What is an easement by necessity?
How do you legally define it?
What are the important elements you should know!
In this article, we will break down the legal definition of easement by necessity so you know all there is to know about it!
Keep reading as we have gathered exactly the information that you need!
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Table of Contents
Easement by necessity
An easement by necessity is a type of easement granting the right to use a parcel of land to access another.
This type of easement is a type of easement that “runs with the land” falls under the category of easements appurtenant.
In other words, the rights associated with this easement are attached to the land and not the land owner (such as in cases of easements in gross).
When rights are associated with the land, you’ll typically have a dominant tenement (the land benefiting from the easement rights) and the servient tenement (the land providing the easement rights to the other).
The most common type of easement in necessity is when a property owner’s land or property is landlocked and can only be accessed by passing over a neighbor’s land or property.
Another example is when the subdivision of land results in one of the parcels to no longer have access to the public street.
This creates an easement implied by necessity where one of the landowners will need to access an adjoining lot to access the street.
When do you have a necessity
Typically, an easement by necessity is created by law as opposed to a mutual agreement or promise between neighbors.
There are different types of necessities leading to the creation of an easement by necessity, such as:
- Right of way to access a public road
- Right for drainage
- Right of access for maintenance needs
- Right to receive light
If land is subdivided, sold or transferred to different property owners leading the owner of an adjoining land unable to use, enjoy, or access their property can create an easement by implication.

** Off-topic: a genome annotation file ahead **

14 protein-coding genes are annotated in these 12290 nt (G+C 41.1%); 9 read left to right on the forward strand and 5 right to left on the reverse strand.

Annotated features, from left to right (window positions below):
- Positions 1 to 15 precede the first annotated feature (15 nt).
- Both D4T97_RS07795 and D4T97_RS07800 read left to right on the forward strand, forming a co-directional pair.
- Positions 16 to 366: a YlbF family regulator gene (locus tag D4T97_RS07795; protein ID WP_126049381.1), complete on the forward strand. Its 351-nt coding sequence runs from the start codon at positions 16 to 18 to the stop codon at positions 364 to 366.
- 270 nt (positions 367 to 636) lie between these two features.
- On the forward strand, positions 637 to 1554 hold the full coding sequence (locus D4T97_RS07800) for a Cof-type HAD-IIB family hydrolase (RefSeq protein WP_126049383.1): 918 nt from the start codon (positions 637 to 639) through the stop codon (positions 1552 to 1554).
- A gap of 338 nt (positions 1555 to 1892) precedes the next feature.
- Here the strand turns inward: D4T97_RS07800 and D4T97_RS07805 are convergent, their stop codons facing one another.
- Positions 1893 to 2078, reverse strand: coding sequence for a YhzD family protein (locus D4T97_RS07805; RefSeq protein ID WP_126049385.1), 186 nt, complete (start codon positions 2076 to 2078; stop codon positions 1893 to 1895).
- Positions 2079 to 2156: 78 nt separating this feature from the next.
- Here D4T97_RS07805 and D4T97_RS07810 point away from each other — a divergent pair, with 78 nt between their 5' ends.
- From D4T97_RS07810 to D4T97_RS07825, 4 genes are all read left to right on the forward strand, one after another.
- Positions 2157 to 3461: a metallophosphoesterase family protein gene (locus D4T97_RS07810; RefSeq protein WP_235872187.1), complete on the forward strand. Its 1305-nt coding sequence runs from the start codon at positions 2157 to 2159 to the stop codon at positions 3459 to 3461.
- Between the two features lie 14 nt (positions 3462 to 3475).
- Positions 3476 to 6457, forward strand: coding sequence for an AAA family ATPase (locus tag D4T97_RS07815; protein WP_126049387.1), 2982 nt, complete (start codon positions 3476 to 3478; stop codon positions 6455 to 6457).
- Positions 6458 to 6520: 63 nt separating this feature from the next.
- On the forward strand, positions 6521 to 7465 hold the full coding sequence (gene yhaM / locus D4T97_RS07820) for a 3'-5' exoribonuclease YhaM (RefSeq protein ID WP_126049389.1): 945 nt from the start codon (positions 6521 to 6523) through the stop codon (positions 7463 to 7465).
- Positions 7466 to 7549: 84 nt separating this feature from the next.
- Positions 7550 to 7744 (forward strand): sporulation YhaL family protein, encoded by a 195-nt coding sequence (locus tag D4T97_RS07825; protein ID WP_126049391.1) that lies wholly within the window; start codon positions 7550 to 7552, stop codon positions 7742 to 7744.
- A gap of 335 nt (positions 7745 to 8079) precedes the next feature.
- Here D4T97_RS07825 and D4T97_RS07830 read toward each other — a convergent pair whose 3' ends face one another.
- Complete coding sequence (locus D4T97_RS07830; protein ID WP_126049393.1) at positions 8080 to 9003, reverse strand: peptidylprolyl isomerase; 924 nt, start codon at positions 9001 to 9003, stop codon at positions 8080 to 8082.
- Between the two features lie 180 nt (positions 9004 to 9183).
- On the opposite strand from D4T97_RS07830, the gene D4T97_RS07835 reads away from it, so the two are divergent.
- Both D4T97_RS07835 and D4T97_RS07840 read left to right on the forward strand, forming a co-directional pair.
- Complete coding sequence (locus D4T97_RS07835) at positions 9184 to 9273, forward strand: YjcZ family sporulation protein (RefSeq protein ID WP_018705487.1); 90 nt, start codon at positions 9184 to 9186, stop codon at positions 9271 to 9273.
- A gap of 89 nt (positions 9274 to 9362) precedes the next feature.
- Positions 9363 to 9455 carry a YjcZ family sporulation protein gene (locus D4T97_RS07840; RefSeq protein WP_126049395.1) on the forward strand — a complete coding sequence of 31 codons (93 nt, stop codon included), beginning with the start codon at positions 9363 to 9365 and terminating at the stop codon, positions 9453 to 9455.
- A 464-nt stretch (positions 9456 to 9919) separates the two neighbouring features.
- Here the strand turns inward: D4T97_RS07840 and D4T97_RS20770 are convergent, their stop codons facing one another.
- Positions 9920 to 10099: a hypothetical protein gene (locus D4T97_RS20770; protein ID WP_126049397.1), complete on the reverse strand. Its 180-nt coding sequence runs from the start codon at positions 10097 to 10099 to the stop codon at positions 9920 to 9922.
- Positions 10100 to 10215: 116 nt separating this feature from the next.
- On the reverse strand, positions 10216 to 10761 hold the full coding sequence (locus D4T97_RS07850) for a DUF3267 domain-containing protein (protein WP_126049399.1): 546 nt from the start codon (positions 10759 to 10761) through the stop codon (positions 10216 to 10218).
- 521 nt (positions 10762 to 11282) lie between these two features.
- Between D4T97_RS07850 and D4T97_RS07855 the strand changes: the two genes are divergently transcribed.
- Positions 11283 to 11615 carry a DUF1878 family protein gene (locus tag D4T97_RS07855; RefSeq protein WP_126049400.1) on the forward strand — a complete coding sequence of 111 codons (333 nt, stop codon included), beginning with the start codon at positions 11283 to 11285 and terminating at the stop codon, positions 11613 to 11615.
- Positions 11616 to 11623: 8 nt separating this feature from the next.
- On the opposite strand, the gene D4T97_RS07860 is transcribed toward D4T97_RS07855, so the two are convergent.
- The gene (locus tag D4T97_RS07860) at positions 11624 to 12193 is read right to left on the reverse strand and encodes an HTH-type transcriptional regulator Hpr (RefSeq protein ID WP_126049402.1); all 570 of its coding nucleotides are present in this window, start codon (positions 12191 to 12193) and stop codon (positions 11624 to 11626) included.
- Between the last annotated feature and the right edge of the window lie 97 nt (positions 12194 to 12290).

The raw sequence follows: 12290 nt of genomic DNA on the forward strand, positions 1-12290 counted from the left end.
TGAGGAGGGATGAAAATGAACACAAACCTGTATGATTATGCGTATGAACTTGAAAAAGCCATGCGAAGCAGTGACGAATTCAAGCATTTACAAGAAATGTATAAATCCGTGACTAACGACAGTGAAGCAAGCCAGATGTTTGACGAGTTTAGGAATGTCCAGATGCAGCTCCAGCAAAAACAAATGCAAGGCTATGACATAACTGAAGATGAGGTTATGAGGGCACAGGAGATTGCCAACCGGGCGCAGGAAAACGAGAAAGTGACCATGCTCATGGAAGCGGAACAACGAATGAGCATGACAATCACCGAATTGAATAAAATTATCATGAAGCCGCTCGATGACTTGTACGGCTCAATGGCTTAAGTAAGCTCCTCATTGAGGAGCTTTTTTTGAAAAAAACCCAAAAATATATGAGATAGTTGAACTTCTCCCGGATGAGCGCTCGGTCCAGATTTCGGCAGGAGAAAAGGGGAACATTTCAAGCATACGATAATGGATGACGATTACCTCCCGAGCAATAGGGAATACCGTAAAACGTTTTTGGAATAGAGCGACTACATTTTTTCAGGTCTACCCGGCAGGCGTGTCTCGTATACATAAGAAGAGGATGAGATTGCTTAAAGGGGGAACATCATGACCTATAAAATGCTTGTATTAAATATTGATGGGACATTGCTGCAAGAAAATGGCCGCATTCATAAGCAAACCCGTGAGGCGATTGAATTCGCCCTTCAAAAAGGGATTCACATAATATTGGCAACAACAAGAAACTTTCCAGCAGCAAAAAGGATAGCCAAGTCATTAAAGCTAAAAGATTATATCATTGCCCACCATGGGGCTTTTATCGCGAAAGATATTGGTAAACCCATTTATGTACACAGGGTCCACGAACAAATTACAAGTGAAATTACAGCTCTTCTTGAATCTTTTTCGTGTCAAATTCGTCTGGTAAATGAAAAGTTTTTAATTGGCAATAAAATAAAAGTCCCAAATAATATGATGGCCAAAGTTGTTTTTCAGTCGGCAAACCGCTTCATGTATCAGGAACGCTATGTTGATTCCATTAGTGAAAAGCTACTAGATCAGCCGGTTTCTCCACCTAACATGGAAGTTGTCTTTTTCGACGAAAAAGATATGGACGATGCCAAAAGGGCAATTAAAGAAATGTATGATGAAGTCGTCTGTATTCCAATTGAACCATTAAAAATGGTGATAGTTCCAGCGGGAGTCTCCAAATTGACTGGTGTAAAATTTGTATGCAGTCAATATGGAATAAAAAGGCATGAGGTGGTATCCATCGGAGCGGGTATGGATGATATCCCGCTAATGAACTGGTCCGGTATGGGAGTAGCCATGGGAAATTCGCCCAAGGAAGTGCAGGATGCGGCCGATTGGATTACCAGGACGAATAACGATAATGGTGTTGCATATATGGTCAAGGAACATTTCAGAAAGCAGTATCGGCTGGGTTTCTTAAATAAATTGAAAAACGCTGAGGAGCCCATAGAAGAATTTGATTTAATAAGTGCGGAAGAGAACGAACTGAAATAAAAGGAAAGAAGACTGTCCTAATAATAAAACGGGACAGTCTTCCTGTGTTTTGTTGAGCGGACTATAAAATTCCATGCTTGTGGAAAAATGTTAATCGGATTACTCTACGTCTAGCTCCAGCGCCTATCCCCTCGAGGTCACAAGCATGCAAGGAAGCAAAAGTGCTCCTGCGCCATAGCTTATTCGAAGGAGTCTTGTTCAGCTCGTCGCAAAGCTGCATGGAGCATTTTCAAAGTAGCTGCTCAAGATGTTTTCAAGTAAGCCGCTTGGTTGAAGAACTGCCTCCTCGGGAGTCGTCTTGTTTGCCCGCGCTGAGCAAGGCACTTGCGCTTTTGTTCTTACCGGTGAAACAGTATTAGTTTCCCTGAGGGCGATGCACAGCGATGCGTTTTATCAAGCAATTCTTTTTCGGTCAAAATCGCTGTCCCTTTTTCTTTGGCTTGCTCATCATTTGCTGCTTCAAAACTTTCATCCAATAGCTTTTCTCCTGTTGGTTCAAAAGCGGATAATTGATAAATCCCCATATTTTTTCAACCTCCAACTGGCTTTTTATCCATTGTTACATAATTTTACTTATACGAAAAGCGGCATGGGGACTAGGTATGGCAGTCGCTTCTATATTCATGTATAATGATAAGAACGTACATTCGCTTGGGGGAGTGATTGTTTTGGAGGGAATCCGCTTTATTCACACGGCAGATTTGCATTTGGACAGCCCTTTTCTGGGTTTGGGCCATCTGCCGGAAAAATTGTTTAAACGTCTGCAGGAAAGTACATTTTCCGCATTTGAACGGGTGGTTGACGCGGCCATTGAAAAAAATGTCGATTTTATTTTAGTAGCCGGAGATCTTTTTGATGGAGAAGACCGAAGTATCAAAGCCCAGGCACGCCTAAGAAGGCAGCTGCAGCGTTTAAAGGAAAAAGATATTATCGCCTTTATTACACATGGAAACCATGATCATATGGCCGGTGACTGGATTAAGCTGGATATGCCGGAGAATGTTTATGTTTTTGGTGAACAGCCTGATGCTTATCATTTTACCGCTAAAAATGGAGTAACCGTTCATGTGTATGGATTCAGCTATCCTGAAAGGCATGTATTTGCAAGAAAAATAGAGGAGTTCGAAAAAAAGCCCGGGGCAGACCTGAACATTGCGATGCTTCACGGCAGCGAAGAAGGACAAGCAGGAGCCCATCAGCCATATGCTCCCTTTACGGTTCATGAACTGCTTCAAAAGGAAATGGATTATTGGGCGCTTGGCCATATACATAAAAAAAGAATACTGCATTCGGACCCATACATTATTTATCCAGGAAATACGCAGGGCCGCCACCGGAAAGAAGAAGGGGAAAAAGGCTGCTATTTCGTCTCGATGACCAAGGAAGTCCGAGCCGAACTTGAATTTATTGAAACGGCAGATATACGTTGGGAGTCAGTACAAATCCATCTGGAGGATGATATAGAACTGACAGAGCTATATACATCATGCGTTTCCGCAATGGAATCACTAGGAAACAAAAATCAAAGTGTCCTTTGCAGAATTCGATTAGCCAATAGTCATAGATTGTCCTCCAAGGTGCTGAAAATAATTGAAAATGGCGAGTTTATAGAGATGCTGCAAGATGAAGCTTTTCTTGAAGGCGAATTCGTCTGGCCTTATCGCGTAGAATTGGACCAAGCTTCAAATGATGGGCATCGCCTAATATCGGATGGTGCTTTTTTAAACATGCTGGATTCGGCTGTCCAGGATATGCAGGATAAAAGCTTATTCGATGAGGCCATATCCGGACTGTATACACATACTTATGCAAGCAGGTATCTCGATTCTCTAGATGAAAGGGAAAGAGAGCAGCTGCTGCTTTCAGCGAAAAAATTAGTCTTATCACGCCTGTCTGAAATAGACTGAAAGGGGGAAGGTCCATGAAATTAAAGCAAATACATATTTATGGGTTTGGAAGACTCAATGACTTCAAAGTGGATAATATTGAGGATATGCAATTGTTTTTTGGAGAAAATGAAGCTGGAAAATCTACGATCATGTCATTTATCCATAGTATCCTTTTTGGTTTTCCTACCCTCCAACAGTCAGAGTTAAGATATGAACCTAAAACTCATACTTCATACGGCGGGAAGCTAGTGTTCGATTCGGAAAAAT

Let’s look at an example.
What happens when the owner of a property subdivides his or her land, sells it to others and you are effectively locked out of your land or no longer have access to the public street?
When there is an event of land division resulting in a property owner being unable to use and access their property, an easement of necessity may be created by law.
In essence, the “necessity” is for the non-landlocked property (servient tenement) to give rights of way to the landlocked property (dominant tenement).
What do you need to prove?
To establish and prove the need for an easement by necessity following the subdivision of land, the owner of the landlocked property must establish:
- The severance of unity
- Loss of access
The severance of unity is when a landowner subdivides his or her land and sells it to others resulting in a property owner being locked out of his or her property or unable to access the public street.
Loss of access is the demonstration that there is no other way to access the land or public street unless it’s through access to an adjoining property.
Necessity is to demonstrate that the owner’s enjoyment of property is fully lost without creating the easement.
Easement by necessity elements
What are the elements that you need to prove to establish the existence of necessity easement rights?
Most often, the “need” or “necessity” arises when land is subdivided and sold to different owners,